Don’t “Shoot!”: Recording Police Behavior Doesn’t Qualify for First Amendment Protections (At Least in the Eastern District of Pennsylvania)

cldcBy Samuel Daheim

Our constitutional right to the freedom of expression under the First Amendment reaches a broad spectrum of wide-ranging activities. From flag burning to expenditures on campaigns for elected governmental office, the First Amendment protections of expression reach the lives of all U.S. citizens. However, on February 19th of this year, the federal district court for the Eastern District of Pennsylvania held that First Amendment protections of expression do not cover observing and recording police activity in a public forum where such observations and recordings are not accompanied by criticism or challenge to police conduct.

This case, Fields v. Philadelphia, involved two separate challenges to police actions taken in response to purportedly expressive activity. Both plaintiffs argued, among other things, that their First Amendment rights were violated when police took actions in retaliation to their exercise of free expression.

In the first case, Mr. Richard Fields was walking on a sidewalk when he spotted approximately 20 police officers standing in a large group. He stopped and used his cell phone to take a photograph of the large group, for no other reason than that “[i]t was an interesting scene,” and that “[i]t would make a good picture.” After he captured the photograph, an officer approached Mr. Fields and questioned him, asking “[d]o you like taking pictures of grown men?” Fields responded that he was just walking by. The Officer then asked Fields to leave, and he refused. In response, the Officer detained Fields by handcuffing him and placing him in a police vehicle. The Officer emptied Fields’ pockets, took and conducted a search of his phone, and issued Fields a citation for Obstruction of Highway. He then returned the phone and released Fields from custody.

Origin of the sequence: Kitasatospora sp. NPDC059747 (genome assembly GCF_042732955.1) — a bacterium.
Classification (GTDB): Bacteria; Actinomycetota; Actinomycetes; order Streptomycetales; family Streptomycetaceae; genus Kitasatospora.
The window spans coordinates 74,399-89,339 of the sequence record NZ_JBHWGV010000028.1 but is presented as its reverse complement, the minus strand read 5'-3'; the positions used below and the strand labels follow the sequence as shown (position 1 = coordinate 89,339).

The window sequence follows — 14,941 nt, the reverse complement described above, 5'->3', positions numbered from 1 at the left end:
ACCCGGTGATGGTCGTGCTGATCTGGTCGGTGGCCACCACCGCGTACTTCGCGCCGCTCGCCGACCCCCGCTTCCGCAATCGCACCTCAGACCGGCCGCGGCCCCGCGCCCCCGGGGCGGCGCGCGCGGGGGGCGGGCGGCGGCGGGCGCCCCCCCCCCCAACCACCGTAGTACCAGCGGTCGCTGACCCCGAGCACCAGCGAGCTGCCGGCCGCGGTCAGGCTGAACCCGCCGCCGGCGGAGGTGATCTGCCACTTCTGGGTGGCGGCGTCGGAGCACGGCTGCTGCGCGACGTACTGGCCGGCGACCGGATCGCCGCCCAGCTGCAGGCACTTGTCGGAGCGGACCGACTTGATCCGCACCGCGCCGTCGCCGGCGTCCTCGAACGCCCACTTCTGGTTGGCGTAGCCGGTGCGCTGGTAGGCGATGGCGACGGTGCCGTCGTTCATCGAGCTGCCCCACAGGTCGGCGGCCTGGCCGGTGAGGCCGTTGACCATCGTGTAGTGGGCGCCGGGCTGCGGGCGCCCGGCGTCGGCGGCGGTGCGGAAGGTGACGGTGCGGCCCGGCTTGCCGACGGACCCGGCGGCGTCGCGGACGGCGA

In the second case, Ms. Amanda Geraci was acting in her capacity as a “legal observer” during a protest against hydraulic fracturing. As a legal observer, Geraci watches “interactions between police and civilians during civil disobedience and protests.” During the protest, Philadelphia police arrested a protestor. Ms. Geraci moved closer to the incident to record the arrest on videotape. However, before she could get close enough, she claims a police officer attacked her. She explained that the officer physically restrained her against a pillar to prevent her from videotaping the arrest.

Both Mr. Fields and Ms. Geraci argued to the Court that observing and recording official police conduct qualifies as expressive conduct for First Amendment purposes. The plaintiffs argued that observing is a component of “criticizing,” and speech that comments on or criticizes the conduct of government squarely falls under First Amendment protections. The Court itself even noted that it is the law of the United States that the First Amendment does protect a significant amount of criticism and challenge directed at police officers. Quoting the Supreme Court, the district court pointed out that the freedom of citizens to oppose or challenge police action is a “principal characteristic[] by which we distinguish a free nation from a police state.”

However, despite the Court’s willingness to acknowledge the First Amendment’s broad protections to challenges of police behavior, it held that the plaintiffs’ actions in these cases were not expressive. The Court acknowledged that other circuits, including the First and the Ninth, had come out differently on the issue. However, it reasoned that the Third Circuit, in which it sits, had refused to extend First Amendment protections to observations and recordings of official police conduct unless such actions were taken with the express purported purpose of challenging or protesting the police conduct.

The ACLU appealed this case last month. A circuit split on the issue, which would be the result if the Third Circuit affirmed the decision given the precedent in other circuits mentioned earlier, would render the subject ripe for review by the Supreme Court of the United States. For now, though, if you find yourself in the eastern district of Pennsylvania with your lens on law enforcement, I would advise you to express loudly your objections to police behavior. I’m sure that’ll end well for you.

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